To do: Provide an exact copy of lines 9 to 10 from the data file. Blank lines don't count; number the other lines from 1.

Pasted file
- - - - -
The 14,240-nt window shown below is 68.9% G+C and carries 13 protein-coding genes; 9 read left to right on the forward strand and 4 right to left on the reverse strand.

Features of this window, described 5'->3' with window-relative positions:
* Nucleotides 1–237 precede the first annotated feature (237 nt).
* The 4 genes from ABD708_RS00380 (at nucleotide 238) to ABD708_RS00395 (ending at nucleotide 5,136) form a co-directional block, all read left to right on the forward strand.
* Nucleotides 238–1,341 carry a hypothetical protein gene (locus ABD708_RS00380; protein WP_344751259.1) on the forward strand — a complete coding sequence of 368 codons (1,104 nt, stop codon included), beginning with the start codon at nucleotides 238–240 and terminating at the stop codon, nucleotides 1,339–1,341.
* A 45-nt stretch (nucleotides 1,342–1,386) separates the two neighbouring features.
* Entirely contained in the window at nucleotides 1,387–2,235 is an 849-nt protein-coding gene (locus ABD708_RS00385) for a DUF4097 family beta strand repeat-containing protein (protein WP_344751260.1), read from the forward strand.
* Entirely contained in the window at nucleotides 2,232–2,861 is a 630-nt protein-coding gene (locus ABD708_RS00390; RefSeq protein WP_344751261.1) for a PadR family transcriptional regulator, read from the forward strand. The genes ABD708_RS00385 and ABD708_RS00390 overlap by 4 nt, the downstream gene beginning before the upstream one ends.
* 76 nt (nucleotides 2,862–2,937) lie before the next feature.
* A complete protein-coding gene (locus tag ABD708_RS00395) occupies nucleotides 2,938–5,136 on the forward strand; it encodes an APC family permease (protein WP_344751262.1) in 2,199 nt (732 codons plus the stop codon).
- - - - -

* 76 nt (nucleotides 2,862–2,937) lie before the next feature.
* A complete protein-coding gene (locus tag ABD708_RS00395) occupies nucleotides 2,938–5,136 on the forward strand; it encodes an APC family permease (protein WP_344751262.1) in 2,199 nt (732 codons plus the stop codon).